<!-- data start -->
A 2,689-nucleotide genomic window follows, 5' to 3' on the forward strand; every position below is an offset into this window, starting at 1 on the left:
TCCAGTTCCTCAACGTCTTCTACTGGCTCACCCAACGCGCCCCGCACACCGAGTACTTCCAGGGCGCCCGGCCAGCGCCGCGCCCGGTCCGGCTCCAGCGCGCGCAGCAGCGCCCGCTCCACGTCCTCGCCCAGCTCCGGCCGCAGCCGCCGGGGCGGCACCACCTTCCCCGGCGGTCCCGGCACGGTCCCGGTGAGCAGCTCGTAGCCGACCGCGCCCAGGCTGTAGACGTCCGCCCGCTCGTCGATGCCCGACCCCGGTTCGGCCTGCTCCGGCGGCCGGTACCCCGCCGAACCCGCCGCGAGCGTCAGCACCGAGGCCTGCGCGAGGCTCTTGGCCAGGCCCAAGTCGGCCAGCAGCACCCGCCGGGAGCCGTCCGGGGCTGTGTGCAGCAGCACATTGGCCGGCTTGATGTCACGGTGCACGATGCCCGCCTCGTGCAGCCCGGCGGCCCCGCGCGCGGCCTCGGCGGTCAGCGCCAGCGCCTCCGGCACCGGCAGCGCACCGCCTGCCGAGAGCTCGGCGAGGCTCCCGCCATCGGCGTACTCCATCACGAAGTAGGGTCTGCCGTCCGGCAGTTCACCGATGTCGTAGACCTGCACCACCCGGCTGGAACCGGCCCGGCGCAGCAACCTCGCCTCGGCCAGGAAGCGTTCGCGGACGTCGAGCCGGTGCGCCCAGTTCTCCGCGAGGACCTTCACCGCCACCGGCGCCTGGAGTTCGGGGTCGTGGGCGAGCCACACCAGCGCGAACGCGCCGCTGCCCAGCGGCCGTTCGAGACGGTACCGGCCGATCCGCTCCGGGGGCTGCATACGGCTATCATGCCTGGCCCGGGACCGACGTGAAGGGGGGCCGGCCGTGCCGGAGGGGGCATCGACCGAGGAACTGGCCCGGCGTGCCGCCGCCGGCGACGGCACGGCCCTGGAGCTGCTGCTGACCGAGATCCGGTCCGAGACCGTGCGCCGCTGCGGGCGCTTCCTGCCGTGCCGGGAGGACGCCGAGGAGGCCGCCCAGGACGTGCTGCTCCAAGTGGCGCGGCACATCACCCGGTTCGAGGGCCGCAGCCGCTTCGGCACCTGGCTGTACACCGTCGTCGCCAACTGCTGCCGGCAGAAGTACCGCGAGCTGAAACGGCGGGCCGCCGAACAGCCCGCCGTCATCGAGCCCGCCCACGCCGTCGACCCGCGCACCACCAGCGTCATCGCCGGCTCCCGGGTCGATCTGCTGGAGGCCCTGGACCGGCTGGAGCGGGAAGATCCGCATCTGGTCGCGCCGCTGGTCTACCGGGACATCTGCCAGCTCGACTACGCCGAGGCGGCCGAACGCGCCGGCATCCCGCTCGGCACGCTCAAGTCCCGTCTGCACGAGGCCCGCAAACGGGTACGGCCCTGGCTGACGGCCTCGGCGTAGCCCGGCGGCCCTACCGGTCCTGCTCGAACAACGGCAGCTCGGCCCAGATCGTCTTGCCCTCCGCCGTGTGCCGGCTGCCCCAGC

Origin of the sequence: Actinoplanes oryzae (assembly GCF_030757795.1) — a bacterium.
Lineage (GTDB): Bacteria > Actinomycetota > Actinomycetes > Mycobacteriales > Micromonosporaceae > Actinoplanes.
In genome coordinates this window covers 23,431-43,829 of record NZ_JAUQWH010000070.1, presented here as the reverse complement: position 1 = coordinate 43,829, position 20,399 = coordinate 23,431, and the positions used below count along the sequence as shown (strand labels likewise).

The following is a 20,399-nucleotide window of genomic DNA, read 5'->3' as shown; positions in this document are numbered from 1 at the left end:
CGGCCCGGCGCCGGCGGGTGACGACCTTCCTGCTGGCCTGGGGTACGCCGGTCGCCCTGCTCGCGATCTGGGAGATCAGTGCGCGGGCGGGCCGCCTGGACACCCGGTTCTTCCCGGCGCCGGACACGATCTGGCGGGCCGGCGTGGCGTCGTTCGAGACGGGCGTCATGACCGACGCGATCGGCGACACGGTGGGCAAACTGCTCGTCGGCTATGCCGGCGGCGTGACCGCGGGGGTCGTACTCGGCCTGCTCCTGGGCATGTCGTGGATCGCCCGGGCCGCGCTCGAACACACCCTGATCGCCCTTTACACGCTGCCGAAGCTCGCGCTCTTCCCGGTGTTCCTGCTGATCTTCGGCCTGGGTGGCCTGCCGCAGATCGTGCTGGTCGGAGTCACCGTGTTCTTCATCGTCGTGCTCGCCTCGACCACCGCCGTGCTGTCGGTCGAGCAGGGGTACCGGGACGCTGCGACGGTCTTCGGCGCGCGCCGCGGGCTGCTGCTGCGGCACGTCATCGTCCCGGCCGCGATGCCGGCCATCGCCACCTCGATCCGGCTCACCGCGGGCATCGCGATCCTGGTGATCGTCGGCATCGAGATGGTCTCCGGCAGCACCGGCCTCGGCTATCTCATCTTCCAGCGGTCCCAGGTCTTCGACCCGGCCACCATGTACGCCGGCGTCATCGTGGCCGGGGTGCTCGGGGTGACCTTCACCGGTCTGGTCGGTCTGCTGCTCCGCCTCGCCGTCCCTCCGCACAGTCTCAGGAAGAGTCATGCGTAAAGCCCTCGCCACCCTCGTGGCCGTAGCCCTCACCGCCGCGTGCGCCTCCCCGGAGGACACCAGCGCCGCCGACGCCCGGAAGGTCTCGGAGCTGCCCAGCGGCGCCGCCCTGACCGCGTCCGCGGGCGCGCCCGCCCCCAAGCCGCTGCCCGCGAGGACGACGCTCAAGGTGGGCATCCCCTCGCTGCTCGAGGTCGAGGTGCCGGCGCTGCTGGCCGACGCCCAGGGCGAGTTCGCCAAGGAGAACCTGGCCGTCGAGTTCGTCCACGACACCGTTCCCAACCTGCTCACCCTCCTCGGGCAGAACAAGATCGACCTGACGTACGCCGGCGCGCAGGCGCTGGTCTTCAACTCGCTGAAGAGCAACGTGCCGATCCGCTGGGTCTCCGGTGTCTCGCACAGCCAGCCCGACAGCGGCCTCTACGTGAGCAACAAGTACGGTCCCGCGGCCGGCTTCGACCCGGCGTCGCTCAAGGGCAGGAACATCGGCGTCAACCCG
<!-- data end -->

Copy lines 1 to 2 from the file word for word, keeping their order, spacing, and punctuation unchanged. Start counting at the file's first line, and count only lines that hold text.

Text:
A 2,689-nucleotide genomic window follows, 5' to 3' on the forward strand; every position below is an offset into this window, starting at 1 on the left:
TCCAGTTCCTCAACGTCTTCTACTGGCTCACCCAACGCGCCCCGCACACCGAGTACTTCCAGGGCGCCCGGCCAGCGCCGCGCCCGGTCCGGCTCCAGCGCGCGCAGCAGCGCCCGCTCCACGTCCTCGCCCAGCTCCGGCCGCAGCCGCCGGGGCGGCACCACCTTCCCCGGCGGTCCCGGCACGGTCCCGGTGAGCAGCTCGTAGCCGACCGCGCCCAGGCTGTAGACGTCCGCCCGCTCGTCGATGCCCGACCCCGGTTCGGCCTGCTCCGGCGGCCGGTACCCCGCCGAACCCGCCGCGAGCGTCAGCACCGAGGCCTGCGCGAGGCTCTTGGCCAGGCCCAAGTCGGCCAGCAGCACCCGCCGGGAGCCGTCCGGGGCTGTGTGCAGCAGCACATTGGCCGGCTTGATGTCACGGTGCACGATGCCCGCCTCGTGCAGCCCGGCGGCCCCGCGCGCGGCCTCGGCGGTCAGCGCCAGCGCCTCCGGCACCGGCAGCGCACCGCCTGCCGAGAGCTCGGCGAGGCTCCCGCCATCGGCGTACTCCATCACGAAGTAGGGTCTGCCGTCCGGCAGTTCACCGATGTCGTAGACCTGCACCACCCGGCTGGAACCGGCCCGGCGCAGCAACCTCGCCTCGGCCAGGAAGCGTTCGCGGACGTCGAGCCGGTGCGCCCAGTTCTCCGCGAGGACCTTCACCGCCACCGGCGCCTGGAGTTCGGGGTCGTGGGCGAGCCACACCAGCGCGAACGCGCCGCTGCCCAGCGGCCGTTCGAGACGGTACCGGCCGATCCGCTCCGGGGGCTGCATACGGCTATCATGCCTGGCCCGGGACCGACGTGAAGGGGGGCCGGCCGTGCCGGAGGGGGCATCGACCGAGGAACTGGCCCGGCGTGCCGCCGCCGGCGACGGCACGGCCCTGGAGCTGCTGCTGACCGAGATCCGGTCCGAGACCGTGCGCCGCTGCGGGCGCTTCCTGCCGTGCCGGGAGGACGCCGAGGAGGCCGCCCAGGACGTGCTGCTCCAAGTGGCGCGGCACATCACCCGGTTCGAGGGCCGCAGCCGCTTCGGCACCTGGCTGTACACCGTCGTCGCCAACTGCTGCCGGCAGAAGTACCGCGAGCTGAAACGGCGGGCCGCCGAACAGCCCGCCGTCATCGAGCCCGCCCACGCCGTCGACCCGCGCACCACCAGCGTCATCGCCGGCTCCCGGGTCGATCTGCTGGAGGCCCTGGACCGGCTGGAGCGGGAAGATCCGCATCTGGTCGCGCCGCTGGTCTACCGGGACATCTGCCAGCTCGACTACGCCGAGGCGGCCGAACGCGCCGGCATCCCGCTCGGCACGCTCAAGTCCCGTCTGCACGAGGCCCGCAAACGGGTACGGCCCTGGCTGACGGCCTCGGCGTAGCCCGGCGGCCCTACCGGTCCTGCTCGAACAACGGCAGCTCGGCCCAGATCGTCTTGCCCTCCGCCGTGTGCCGGCTGCCCCAGC